• NAIC Model Privacy Law Public Comments. On February 1, 2023, the National Association of Insurance Commissioners (“NAIC”) invited comments on the Insurance Consumer Privacy Protection Model Law #674. The Model Law includes a safe harbor for entities that comply with HIPAA. If approved, Model 674 would expand the privacy rights afforded to insurance consumers and place significant new restrictions on insurance licensees’ ability to use and share consumers’ personal information. Among other changes, Model 674 would provide for the direct regulation of licensees and regulation of third-party service providers through any contract or agreement they hold with licensees, permit licensees to retain consumers’ personal information until it is no longer needed and enhance transparency regarding how and why consumer data is collected, processed, shared, and retained. 

Litigation & Enforcement:  

  • Each Scan an Accrual for BIPA: In a close 4-3 decision, the Illinois Supreme Court in Cothron v. White Castle System, Inc., 2023 IL 128004, ruled that a claim under the Illinois Biometric Information Privacy Act (“BIPA”) accrues with every scan or transmission of biometric identifiers or biometric information without prior informed consent. The decision acknowledged White Castle’s own estimate that the Court’s accrual interpretation could render it liable for up to $17 billion in damages, but said the result was necessitated by a strict interpretation of the statute.
  • Economist Settles Subscriber Sales Lawsuit for Millions. The Economist publication agreed to pay $9.5 million to settle a class action lawsuit brought in Michigan under that state’s Preservation of Personal Privacy Act statute alleging that the publisher had sold subscriber information in violation of the law. The PPPA law is one of several laws, including the federal Video Privacy Protection Act (VPPA), that plaintiffs have leveraged in recent years to file consumer privacy class actions.
  • Merger Materials Never Used by Business Result in $400k In Fines After Breach: DNA Diagnostics Center, Inc. obtained several databases from a company it acquired. Those databases were never used by the company and, according to some, were never meant to have been transferred as part of the acquisition. But, when those databases were exposed during a cybersecurity incident ten years later, they lead to the disclosure of information belonging to 45,000 Pennsylvania and Ohio residents. That exposure resulted in fines of $200,000 to each state to settle the matter—emphasizing, once again, the need to police an organization’s data and to purge data when it is not necessary. 

International updates:  

  • Push Back to Adequacy of Proposed Data Privacy Framework Grows:  A February 14 draft opinion from the European Parliament Committee on Civil Liberties, Justice and Home Affairs recommends that the European Commission not extend an adequacy decision to the U.S.’s proposed EU-U.S. Data Privacy Framework (DPF). The DPF was the latest in a string of treaties negotiated between the EU and U.S. to govern the privacy of information collected from EU residents and moved to the U.S. Prior iterations, including the EU-U.S. Privacy Shield and EU-U.S. Safe Harbor that were each invalidated by the European Court of Justice over concerns that they failed to adequately protect EU resident personal information while in the U.S. Of particular concern, the DPF has been attacked because it is dependent, in large measure, on a Presidential executive order that could, in theory, be rescinded by any future President and over concerns that the proposed system for redress associated with the DPF was not truly independent or transparent enough to allow EU residents equivalent protection to that found in the EU. A final decision on the adequacy of the DPF by the European Parliament is expected later this year.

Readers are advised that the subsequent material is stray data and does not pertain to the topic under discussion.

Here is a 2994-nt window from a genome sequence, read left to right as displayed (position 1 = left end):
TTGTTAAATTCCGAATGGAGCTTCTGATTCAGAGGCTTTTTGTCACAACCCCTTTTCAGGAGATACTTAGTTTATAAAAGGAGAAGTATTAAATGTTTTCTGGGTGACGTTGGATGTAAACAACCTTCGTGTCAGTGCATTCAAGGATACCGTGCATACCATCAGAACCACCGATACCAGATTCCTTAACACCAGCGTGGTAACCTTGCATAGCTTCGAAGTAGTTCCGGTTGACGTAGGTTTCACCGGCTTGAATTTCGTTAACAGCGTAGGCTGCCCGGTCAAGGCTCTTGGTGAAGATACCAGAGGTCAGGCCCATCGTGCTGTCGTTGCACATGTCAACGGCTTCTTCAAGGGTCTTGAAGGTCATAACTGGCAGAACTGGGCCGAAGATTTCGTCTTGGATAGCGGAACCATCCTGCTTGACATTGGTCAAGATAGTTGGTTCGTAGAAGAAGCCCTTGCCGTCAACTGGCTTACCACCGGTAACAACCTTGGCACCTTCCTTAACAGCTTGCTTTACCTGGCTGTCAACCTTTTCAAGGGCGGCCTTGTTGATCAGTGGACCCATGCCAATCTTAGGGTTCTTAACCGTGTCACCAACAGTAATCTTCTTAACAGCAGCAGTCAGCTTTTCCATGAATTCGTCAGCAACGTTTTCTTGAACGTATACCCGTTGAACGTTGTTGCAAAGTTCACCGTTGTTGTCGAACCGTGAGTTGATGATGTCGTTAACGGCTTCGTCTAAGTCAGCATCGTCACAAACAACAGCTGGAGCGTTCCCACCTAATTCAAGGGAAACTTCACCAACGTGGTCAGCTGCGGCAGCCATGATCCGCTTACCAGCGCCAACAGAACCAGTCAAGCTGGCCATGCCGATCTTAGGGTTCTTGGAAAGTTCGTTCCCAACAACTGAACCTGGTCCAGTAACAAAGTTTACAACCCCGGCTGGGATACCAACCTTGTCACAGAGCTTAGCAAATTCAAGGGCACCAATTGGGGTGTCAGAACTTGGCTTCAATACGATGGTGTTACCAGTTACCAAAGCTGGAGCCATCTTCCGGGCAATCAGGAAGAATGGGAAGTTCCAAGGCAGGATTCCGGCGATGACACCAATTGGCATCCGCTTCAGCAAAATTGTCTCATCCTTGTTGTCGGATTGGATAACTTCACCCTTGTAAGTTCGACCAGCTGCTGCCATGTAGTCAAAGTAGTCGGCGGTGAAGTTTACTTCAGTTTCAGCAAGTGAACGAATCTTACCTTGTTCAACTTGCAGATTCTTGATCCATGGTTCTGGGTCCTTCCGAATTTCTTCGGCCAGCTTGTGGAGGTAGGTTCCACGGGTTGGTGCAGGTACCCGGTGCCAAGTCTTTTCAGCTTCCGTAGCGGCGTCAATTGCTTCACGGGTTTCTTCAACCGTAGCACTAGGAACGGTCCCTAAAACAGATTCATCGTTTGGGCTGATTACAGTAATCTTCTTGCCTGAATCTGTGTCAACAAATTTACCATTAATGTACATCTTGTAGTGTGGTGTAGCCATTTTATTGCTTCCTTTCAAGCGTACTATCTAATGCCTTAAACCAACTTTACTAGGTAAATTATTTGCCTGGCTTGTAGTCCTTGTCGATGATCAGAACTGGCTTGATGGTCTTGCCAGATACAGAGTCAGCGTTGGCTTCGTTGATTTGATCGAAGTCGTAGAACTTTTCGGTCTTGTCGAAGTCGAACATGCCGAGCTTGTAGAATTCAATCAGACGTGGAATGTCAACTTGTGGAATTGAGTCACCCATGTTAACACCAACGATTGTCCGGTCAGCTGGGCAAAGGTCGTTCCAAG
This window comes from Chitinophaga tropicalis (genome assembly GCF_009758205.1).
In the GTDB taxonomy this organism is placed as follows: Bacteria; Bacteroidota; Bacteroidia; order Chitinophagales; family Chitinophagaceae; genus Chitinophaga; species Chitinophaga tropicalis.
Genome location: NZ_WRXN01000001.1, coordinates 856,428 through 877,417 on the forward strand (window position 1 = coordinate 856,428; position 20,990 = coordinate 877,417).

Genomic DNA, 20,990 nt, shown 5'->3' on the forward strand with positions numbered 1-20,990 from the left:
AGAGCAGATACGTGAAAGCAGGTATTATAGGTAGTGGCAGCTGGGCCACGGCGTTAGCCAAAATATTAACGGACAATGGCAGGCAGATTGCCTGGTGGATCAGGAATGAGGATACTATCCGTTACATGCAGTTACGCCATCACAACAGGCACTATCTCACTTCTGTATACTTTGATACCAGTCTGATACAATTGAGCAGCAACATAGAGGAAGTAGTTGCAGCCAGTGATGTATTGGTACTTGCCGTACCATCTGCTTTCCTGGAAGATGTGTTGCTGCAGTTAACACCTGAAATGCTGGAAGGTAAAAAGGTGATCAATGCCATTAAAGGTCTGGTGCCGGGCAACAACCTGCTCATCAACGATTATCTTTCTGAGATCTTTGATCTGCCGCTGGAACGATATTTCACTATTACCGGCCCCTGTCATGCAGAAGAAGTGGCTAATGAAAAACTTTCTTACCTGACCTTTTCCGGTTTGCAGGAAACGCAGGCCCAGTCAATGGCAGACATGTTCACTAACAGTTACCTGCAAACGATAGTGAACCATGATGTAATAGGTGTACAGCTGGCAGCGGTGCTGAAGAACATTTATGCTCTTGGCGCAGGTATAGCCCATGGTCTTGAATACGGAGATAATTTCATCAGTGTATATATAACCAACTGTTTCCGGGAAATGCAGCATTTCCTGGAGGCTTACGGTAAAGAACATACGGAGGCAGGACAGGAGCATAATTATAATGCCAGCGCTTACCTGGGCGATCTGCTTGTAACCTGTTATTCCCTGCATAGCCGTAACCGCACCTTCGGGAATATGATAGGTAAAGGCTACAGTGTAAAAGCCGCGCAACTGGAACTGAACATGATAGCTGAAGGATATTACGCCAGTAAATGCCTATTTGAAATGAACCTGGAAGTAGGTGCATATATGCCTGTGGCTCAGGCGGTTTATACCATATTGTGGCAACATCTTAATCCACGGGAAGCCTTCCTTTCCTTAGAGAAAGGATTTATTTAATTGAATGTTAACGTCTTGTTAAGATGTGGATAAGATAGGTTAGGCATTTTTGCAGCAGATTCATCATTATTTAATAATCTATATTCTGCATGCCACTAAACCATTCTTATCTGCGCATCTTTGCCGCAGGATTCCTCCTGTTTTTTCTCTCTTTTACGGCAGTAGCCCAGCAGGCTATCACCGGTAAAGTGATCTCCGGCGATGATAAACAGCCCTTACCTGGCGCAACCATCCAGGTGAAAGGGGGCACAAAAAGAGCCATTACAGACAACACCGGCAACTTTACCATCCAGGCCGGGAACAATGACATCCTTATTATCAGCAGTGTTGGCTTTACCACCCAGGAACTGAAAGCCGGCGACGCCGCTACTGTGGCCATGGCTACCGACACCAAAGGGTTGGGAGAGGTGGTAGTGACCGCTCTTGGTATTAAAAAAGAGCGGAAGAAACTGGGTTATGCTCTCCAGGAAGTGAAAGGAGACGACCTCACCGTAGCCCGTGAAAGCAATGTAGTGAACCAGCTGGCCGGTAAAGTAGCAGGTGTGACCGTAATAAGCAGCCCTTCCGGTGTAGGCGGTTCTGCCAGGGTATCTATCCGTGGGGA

• China Releases new Standard Contract Clauses (SCC) and SCC Regulations On February 24, 2023, the Cyberspace Administration of China released its SCCs for transferring China data abroad. Under the SCC regulations, the SCCs may be adopted only if: (1) the data exporter is not a critical infrastructure operator, (2) the data exporter has processed less than 1 million individuals’ personal data, (3) the data exporter has made less than 100,000 transfers of aggregated personal data since January 1 of the preceding year, and (4) the data exporter transferred less than 10,000 individuals’ personal data since January 1 of the preceding year.  Unlike the EU GDPR’s SCCs, the Chinese SCC have only one universal template regardless of role or functions. Companies who do business in China should be aware of the new SCCs and SCC Regulations. Read more here.
  • Spain’s Data Protection Authority (AEPD) Issued Guidance for Anonymization: On February 25, 2023, the AEPD published guidance for anonymizing data. The AEPD’s guidance directs data controllers to delegate anonymization to professionals with experience in reidentification attacks. The guidance requires a “formal analysis” that anonymized data cannot be re-identifiable. At the same time, the controller must “[assume] that there could be a residual probability of re-identification” and “analyze the impact that re-identification could have on individuals.”  The full guidance is available on the AEPD’s website. 
  • The EU Commission banned the use of TikTok on its corporate devices and on personal devices, if enrolled in the Commission’s mobile device service. According to the European Commission’s blog this move aims to increase its cybersecurity. The ban is in line with the strict internal cybersecurity policies for use of mobile devices for work-related communications.
  • Australia Announces New Cyber Agency. Australia has announced that it will be overhauling its cyber security rules and setting up a new government agency to provide oversight for cyber security investment. The Australian Department of Home Affairs has released a discussion paper seeking opinions on how best to achieve its goals under the new strategy. The government’s overarching goals are to allow for greater collaboration in response to the growing threat of cyberattacks. They agree that the government and private sector are undertaking critical security measures, but the current rules do not allow for the type of coordination and cooperation needed to provide effective responses. The request for comment closes April 15, 2023. 

The views and opinions expressed in the article represent the view of the authors and not necessarily the official view of Clark Hill PLC. Nothing in this article constitutes professional legal advice nor is it intended to be a substitute for professional legal advice